-..´. Dilwaii´s: love for the : mountains had a rather mundane beginning in  1979 when a nephew booked by train for Sikkim had to cancel his plans, Dilwali used the ticket instead and it was in Gangtok that the mountain bug bit the lerisman. He has a Maruti Gypsy jeep just for: his mountain travels and goes back to the hills with his trusty Nikon again and again "to catch the right light". He has been up to Kumaun seven times from Delhi for his forthcoming book on  the U.P. hill district.
Some people are unhappy that Dilwali focuses almost exclusively on    landscapes and ignores  people, but the portrait photographer  from Delhi has a ready reply. "People I do all the time," he says; "But in the hills I am on holiday," Perhaps that´s why his mountains look so enchanting.
have come from Kishtwar in India and Phuichowki   in Nepal.
In an interview with The New York   Times  newspaper in late April, Gupta vigorously disputed the charges and accused Talent of "malicious bias and professional  jealousy" based on differences between the two over the past 20 years. Even though the concodonts he unearthed had a "strong similarity"   with the New York fossils, he says, eoncodonts have a very  Wide natural distribution in the Himalaya.
Talent has asked for an independent panel of scientists to investigate Gupta´s   work. For his part, Gupta says he has sent a six-page explanatory letter to Science and that he plans further formal replies. It will Surely take a some time for the Himalayan dust to settle and the truth to he told.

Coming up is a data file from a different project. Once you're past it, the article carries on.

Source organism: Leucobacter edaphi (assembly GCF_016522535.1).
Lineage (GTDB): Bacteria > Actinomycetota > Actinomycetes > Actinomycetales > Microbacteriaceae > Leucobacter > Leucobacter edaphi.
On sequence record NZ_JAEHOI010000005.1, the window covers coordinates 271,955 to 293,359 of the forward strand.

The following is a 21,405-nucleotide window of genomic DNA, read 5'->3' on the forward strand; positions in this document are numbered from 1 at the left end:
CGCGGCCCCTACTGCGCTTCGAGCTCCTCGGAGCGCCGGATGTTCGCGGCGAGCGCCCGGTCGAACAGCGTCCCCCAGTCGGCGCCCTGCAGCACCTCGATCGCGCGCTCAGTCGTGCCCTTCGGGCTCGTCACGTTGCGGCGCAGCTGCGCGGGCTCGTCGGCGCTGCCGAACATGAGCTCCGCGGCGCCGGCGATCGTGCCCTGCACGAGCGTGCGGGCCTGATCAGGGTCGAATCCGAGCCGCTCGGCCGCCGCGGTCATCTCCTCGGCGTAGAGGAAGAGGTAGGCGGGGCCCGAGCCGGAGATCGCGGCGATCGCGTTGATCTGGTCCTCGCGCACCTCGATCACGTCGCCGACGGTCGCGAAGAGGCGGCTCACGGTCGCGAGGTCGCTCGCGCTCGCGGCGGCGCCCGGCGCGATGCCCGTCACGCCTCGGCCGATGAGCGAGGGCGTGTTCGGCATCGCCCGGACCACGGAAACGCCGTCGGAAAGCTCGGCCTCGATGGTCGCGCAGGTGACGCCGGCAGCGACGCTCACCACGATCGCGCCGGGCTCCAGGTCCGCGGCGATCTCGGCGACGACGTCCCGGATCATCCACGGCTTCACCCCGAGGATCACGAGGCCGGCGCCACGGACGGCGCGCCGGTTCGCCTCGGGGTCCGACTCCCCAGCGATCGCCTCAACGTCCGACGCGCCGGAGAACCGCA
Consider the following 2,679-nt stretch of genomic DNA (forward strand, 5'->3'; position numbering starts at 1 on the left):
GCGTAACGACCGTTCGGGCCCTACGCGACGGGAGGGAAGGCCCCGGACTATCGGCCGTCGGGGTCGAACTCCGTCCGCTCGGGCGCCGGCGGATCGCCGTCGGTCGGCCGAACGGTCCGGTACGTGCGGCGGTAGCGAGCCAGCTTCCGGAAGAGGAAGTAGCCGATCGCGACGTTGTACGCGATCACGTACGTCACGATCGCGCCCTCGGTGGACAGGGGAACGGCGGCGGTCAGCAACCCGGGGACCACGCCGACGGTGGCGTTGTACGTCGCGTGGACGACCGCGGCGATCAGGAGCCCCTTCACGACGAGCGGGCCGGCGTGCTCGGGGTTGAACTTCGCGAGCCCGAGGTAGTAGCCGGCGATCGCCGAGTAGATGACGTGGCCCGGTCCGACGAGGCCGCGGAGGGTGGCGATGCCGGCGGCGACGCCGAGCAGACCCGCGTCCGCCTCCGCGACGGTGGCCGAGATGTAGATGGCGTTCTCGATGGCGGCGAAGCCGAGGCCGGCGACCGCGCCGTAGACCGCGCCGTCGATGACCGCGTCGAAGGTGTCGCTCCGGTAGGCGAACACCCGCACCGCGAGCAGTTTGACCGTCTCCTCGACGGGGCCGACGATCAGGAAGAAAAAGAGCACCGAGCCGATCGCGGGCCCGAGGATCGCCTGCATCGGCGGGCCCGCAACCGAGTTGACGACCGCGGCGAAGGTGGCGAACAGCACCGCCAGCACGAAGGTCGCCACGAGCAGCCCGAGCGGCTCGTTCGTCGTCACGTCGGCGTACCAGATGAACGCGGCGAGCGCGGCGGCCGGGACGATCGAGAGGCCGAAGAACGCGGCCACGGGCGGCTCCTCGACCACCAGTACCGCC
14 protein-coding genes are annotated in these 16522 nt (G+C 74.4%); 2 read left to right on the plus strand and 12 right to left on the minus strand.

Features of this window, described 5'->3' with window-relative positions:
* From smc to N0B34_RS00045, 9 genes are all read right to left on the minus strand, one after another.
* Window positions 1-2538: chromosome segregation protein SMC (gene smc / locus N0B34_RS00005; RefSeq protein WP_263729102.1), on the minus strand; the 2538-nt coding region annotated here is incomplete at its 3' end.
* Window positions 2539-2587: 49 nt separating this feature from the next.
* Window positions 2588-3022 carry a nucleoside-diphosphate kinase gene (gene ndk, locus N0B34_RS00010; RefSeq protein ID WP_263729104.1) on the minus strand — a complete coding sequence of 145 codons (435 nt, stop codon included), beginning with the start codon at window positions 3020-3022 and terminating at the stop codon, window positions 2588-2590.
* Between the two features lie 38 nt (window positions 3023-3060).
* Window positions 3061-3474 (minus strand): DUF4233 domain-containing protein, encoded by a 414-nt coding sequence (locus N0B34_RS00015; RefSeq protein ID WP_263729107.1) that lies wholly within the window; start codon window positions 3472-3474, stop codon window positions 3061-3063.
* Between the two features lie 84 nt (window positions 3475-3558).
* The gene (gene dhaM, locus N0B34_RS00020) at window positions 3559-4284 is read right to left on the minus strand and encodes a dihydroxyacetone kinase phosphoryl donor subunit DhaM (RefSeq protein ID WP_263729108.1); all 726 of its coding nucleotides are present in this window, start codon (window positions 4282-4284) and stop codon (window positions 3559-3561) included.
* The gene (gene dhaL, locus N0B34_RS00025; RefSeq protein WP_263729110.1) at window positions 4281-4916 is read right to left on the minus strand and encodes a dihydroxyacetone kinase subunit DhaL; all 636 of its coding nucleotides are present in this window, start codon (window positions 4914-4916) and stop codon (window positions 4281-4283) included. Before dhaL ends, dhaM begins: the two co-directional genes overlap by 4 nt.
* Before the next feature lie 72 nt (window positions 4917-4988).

A New Roof for Chiwong Gumba
For the past four years, the Shcrpa monks and villagers of Junbesi, Salleri and Phaplu have been restoring Chiwong Monsatery, which over the years hud fallen into extreme disrepair. Situated south and away from the main trekking route that leads up the Khumbu from Lukla airstrip, Chiwong is Solu´s   main seminary. It represents a classic example of Sherpa monastery architecture.
Damp and  leaking roofs had threatened the monastery´s  magnificent frescos. The main courtyard gallery, built in the  1950s to accommodate nearly  1,000 people during the Mani Rimdu  festival, was falling apart. Undermined by decades
of erosion, the monks´ kitchen was about to slide down the hillside,
fn   1985, Abbot Nawang: Phintsok. and former Minister of Forests, Tsering Tenzing : Lama, and  the people of Solu set up the Chiworig Gumba Samrakshan Samiti. The Samiti engaged architect: -Tohn Sanday to draw: up restoration plans. Sanday is a pioneer in using local methods and materials and was responsible for the rehabilitation of Hanuman Dhoka in Kathmandu and the Shah: kings´   ancestral palace in Gorkha.
Sariday completed his survey in December  1986 and tire community rallied,: to the project. Two western film-makers who. made a 1984 documentary  on Chiwong raised modest funds abroad, but most of the restoration funds were raised locally.  An enterprising iamn went to
Renovation  plans.
Darjeelirig to solicit funds from Sherpas there, A retaining wall has been built around the monastery, a: new kitchen is complete, rooms for visiting lamas have been renovated, and there is : a new gallery roof.;. ¦  ;¦¦
Chiwong is well on the way towards restoration, but a lot remains to be done. For further information, write to the Chiwong Gumba Samrakshan Samiti, Phapiu-Salleri, Solu Khumbu Jilla, Sagarmatha AnchaM